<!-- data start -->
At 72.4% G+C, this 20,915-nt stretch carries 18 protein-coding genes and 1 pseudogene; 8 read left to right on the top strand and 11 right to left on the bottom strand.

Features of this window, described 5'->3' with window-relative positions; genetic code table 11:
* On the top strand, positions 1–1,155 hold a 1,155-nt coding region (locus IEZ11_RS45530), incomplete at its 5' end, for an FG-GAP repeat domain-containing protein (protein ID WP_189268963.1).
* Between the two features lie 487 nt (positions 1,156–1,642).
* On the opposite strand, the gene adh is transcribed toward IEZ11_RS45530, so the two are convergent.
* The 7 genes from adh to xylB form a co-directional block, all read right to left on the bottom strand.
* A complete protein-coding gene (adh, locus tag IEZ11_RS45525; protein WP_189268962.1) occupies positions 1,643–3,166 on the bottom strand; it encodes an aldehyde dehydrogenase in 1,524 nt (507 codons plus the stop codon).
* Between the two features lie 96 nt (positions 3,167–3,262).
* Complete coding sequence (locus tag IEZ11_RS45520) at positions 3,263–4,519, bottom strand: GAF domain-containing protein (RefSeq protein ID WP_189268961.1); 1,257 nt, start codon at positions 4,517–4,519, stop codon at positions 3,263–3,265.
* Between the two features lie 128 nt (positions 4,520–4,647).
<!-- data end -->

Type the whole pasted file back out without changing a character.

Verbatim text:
At 72.4% G+C, this 20,915-nt stretch carries 18 protein-coding genes and 1 pseudogene; 8 read left to right on the top strand and 11 right to left on the bottom strand.

Features of this window, described 5'->3' with window-relative positions; genetic code table 11:
* On the top strand, positions 1–1,155 hold a 1,155-nt coding region (locus IEZ11_RS45530), incomplete at its 5' end, for an FG-GAP repeat domain-containing protein (protein ID WP_189268963.1).
* Between the two features lie 487 nt (positions 1,156–1,642).
* On the opposite strand, the gene adh is transcribed toward IEZ11_RS45530, so the two are convergent.
* The 7 genes from adh to xylB form a co-directional block, all read right to left on the bottom strand.
* A complete protein-coding gene (adh, locus tag IEZ11_RS45525; protein WP_189268962.1) occupies positions 1,643–3,166 on the bottom strand; it encodes an aldehyde dehydrogenase in 1,524 nt (507 codons plus the stop codon).
* Between the two features lie 96 nt (positions 3,167–3,262).
* Complete coding sequence (locus tag IEZ11_RS45520) at positions 3,263–4,519, bottom strand: GAF domain-containing protein (RefSeq protein ID WP_189268961.1); 1,257 nt, start codon at positions 4,517–4,519, stop codon at positions 3,263–3,265.
* Between the two features lie 128 nt (positions 4,520–4,647).